Unto the praise of his glory, i. e. that his glory or excellence should be praised. Comp. vs. 6 and 12. This is the end both of the final redemption and of the present acceptance of believers. This clause, therefore, is to be referred to the whole of the preceding passage. Ye have received an inheritance, have been sealed, and have received the Holy Spirit as an earnest, in order that God may be glorified. This is the last and highest end of redemption.

SECTION III.—Vs. 15-23.

15.  Wherefore I also, after I heard of your faith in the Lord Jesus, and love unto all the saints,

16. cease not to give thanks for you, making mention of you in my prayers;

17. that the God of our Lord Jesus Christ, the Father of glory, may give unto you the spirit of wisdom and revelation in the knowledge of him:

18. the eyes of your understanding being enlightened; that ye may know what is the hope of his calling, and what the riches of the glory of his inheritance in the saints,

19. and what is the exceeding greatness of his power to us-ward who believe, according to the working of his mighty power,

20. which he wrought in Christ, when he raised him from the dead, and set him at his own right hand in the heavenly places,

21. far above all principality, and power, and might, and dominion, and every name that is named, not only in this world, but also in that which is to come:

22.and hath put all things under his feet, and gave him to be the head over all things to his church:

23. which is his body, the fulness of him that filleth all in all.

ANALYSIS.

Having in the preceding Section unfolded the nature of those blessings of which the Ephesians had become partakers, the apostle gives thanks to God for their conversion, and assures them of their interest in his prayers, vs. 15. 16. He prays that God would give them that wisdom and knowledge of himself of which the Spirit is the author, v. 17; that their eyes might be enlightened properly to apprehend the nature and value of that hope which is founded in the call of God; and the glory of the inheritance to be enjoyed among the saints, v. 18; and the greatness of that power which had been already exercised in their conversion, v. 19. The power which effected their spiritual resurrection, was the same as that which raised Christ from the dead, and exalted him above all created beings and associated him in the glory and dominion of God, vs. 20. 21. To him all things are made subject, and he is constituted the supreme head of the church, which is his body, the fulness or complement of the mystical person of him who fills the universe with his presence and power, vs. 22. 23.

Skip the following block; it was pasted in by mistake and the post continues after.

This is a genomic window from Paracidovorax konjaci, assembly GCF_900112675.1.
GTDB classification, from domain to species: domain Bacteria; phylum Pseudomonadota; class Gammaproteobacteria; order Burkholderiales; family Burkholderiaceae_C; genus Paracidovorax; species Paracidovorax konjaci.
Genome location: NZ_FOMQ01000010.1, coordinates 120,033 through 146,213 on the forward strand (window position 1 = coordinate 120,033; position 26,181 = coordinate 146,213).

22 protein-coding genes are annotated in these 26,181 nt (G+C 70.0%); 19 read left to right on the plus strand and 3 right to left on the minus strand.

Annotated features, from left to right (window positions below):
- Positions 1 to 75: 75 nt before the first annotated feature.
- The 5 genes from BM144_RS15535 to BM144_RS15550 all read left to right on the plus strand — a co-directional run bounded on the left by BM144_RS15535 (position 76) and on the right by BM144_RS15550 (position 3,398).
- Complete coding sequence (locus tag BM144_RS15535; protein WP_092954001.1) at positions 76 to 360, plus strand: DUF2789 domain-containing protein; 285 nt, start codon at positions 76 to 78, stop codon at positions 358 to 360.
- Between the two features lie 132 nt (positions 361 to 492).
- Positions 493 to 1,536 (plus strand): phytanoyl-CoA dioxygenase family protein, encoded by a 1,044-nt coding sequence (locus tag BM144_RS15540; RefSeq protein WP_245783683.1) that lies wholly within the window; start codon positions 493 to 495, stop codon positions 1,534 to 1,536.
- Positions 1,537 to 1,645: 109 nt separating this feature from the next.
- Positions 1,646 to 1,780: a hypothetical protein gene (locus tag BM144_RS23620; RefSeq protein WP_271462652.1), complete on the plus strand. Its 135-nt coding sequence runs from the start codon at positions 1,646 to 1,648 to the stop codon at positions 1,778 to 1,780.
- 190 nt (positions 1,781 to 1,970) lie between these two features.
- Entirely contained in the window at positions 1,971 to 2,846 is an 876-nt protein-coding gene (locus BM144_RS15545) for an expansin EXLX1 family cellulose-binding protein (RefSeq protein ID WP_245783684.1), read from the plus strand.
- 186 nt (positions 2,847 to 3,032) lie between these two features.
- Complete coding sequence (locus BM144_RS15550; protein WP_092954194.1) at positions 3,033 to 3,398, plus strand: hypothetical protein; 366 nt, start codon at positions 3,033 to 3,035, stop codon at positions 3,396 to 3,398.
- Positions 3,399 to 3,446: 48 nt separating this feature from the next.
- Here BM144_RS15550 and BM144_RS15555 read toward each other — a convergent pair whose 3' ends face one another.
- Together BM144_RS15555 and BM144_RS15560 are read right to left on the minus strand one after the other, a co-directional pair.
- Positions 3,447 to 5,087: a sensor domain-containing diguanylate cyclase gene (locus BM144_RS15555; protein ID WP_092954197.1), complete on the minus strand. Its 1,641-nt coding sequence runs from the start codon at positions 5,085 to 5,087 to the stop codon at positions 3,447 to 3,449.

COMMENTARY.

V. 15. Wherefore. This word is to be referred either to the whole preceding paragraph, or specially to v. 13. ‘Because you Ephesians, you Gentile Christians, have obtained a portion in this inheritance, and, after having believed, have been sealed with the Holy Spirit of promise, &c.’—‘I also, i. e. as well as others, and especially yourselves.’ The Ephesians might well be expected to be filled with gratitude for their conversion. The apostle assures them he joins them in their perpetual thanksgiving over this glorious event.